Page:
Williams leads Minnesota by Mount St. Mary's 85-56

MINNEAPOLIS  — Everyone in and around the Minnesota program has been waiting three years for Rodney Williams to stop messing around and start dunking on people.

The jaw-dropping athleticism has always been there, and Williams finally showcased it against a truly overmatched opponent.

Williams got Minnesota off to a flying start with five dunks in the first half and Austin Hollins added 14 points and six assists in an 85-56 victory over Mount St. Mary's on Monday night.

"That kind of excites and energizes not just the team, but the fans when he has those type of dunks," coach Tubby Smith said.

Williams scored all 12 of his points in the first half and Andre Hollins had 13 points for the Golden Gophers (4-0), who played without starting center Ralph Sampson III because of an ankle injury.


Danny Thompson had 14 points and seven rebounds and Kelvin Parker added 13 points for the Mountaineers (1-3), who trailed by 33 points at halftime.

Minnesota shot 50 percent and committed just nine turnovers. It turned into a rout early when the Gophers opened the game on a 25-4 run.

Williams didn't play in the second half, doing all the damage he needed to do in the first 20 minutes.

"It's all about me being consistent and being aggressive every game," Williams said.

The game was all but over after the first three minutes. Williams had two dunks and Austin Hollins hit two 3-pointers — turning one of them into a four-point play — during an 11-0 run to start the game, and the Gophers were off and running.

"This was one of the smaller teams that we're going to see all season," Williams said. "Coach was just telling me to be aggressive in the paint because that's where I had my advantage."

Smith has been urging the super-athletic Williams to be more assertive around the basket, and he finally started doing that against the totally overmatched Mountaineers front court. Two of his dunks came on monstrous putbacks of missed shots by teammates.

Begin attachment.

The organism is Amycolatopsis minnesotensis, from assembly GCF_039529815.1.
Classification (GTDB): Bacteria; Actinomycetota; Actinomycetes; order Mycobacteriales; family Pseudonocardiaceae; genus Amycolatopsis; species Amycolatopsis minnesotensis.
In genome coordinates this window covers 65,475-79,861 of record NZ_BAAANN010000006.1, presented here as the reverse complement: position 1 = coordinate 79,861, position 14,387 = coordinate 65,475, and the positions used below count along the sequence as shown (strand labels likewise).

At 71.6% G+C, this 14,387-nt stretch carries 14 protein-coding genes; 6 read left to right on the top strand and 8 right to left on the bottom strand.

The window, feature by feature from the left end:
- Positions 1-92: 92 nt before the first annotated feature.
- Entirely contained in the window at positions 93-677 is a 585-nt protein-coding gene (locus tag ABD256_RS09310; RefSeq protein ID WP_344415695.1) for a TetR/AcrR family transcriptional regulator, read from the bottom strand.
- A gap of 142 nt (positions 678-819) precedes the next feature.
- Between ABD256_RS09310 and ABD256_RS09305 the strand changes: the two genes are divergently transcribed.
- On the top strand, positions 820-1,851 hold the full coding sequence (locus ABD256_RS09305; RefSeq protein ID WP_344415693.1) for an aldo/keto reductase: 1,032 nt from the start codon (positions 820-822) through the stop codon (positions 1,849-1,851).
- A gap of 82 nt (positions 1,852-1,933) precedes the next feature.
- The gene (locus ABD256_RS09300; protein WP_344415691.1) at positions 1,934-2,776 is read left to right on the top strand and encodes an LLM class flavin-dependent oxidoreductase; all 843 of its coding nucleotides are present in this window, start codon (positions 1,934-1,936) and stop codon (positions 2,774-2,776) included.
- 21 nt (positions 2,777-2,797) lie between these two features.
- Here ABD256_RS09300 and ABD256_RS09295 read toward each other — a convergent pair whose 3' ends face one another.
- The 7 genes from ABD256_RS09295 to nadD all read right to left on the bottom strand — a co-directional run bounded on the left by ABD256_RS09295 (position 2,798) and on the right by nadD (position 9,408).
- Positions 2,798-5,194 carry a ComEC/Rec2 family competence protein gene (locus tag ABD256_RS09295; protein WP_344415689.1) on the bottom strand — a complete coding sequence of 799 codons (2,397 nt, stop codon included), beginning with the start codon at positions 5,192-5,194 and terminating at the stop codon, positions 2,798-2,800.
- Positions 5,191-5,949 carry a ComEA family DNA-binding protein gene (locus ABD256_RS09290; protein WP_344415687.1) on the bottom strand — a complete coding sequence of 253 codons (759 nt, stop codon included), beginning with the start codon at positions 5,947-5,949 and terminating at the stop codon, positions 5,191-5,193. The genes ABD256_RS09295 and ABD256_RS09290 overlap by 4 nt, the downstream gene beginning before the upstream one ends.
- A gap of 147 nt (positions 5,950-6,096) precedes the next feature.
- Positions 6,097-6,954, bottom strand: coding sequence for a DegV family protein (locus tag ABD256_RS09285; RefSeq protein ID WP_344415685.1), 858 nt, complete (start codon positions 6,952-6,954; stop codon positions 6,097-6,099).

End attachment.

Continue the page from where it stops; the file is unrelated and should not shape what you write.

"He had so many," Austin Hollins said, anticipating an appearance or two from Williams on highlight shows across the country. "At least one of them has got to get on there, I'd think."


The Gophers led 25-4 at the midway point of the first half and did most of their damage without the help of star forward Trevor Mbakwe, who had been a one-man team in Minnesota's underwhelming first three games of the season. The burly forward carried the team's struggling offense in wins over Bucknell, South Dakota State and Fairfield, but he was able to get the night off on Monday.

Mbakwe entered the game averaging 18 points and 10 rebounds, but had just two points and five boards in the first half as the Gophers built their huge lead. He finished with 10 points and nine rebounds and seemed perfectly content letting his teammates do the heavy lifting for once. He could afford to do that against the small school from Emmitsburg, Md.

The Mountaineers turned the ball over 21 times, including 10 by Josh Castellanos, and didn't have anyone close to athletic enough to keep Williams below the rim.

"I did not think it was so much their athleticism as it was our lack of discipline in terms of doing the things we can control," Mountaineers coach Robert Burke said. "If we had executed better than we did, (Williams') athleticism would not have shown up to the degree that it did, but he is clearly a phenomenal player."

Thompson was the only Mountaineer to score in the first 16 minutes of the game. He tallied Mount St. Mary's first 10 points and didn't receive any help until Kristjan Krajina, who missed the first three games because of a suspension, scored on a putback with 4:09 to go in the first half to make the score 39-12.

Sampson sat out the game purely for precautionary reasons, resting up as the Gophers prepare to see their non-conference schedule get a little tougher. They are scheduled to leave for Orlando, Fla., on Tuesday to play in the Old Spice Classic, a tournament that also features DePaul, Texas Tech and Indiana State.

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